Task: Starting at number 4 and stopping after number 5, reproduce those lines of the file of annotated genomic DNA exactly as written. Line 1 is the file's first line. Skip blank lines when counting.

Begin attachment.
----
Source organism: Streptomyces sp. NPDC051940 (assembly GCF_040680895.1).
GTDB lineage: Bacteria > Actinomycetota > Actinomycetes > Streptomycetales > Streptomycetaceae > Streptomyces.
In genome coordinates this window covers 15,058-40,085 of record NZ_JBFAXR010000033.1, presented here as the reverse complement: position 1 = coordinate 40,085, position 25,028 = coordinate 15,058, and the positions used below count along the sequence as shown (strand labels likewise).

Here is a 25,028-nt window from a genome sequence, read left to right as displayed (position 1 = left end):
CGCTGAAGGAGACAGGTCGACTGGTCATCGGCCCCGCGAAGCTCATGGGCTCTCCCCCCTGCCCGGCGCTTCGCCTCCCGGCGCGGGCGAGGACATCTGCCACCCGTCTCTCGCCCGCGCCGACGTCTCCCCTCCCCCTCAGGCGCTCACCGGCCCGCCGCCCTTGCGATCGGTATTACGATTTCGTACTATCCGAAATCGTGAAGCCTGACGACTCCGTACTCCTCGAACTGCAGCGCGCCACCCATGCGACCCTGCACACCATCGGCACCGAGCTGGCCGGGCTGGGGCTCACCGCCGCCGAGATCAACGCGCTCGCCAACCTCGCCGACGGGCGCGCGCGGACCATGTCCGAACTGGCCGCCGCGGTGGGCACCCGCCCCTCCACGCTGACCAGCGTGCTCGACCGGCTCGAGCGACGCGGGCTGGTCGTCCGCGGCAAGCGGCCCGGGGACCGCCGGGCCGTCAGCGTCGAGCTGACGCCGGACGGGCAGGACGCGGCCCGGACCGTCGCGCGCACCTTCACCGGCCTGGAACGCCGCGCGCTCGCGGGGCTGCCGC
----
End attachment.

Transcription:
Here is a 25,028-nt window from a genome sequence, read left to right as displayed (position 1 = left end):
CGCTGAAGGAGACAGGTCGACTGGTCATCGGCCCCGCGAAGCTCATGGGCTCTCCCCCCTGCCCGGCGCTTCGCCTCCCGGCGCGGGCGAGGACATCTGCCACCCGTCTCTCGCCCGCGCCGACGTCTCCCCTCCCCCTCAGGCGCTCACCGGCCCGCCGCCCTTGCGATCGGTATTACGATTTCGTACTATCCGAAATCGTGAAGCCTGACGACTCCGTACTCCTCGAACTGCAGCGCGCCACCCATGCGACCCTGCACACCATCGGCACCGAGCTGGCCGGGCTGGGGCTCACCGCCGCCGAGATCAACGCGCTCGCCAACCTCGCCGACGGGCGCGCGCGGACCATGTCCGAACTGGCCGCCGCGGTGGGCACCCGCCCCTCCACGCTGACCAGCGTGCTCGACCGGCTCGAGCGACGCGGGCTGGTCGTCCGCGGCAAGCGGCCCGGGGACCGCCGGGCCGTCAGCGTCGAGCTGACGCCGGACGGGCAGGACGCGGCCCGGACCGTCGCGCGCACCTTCACCGGCCTGGAACGCCGCGCGCTCGCGGGGCTGCCGC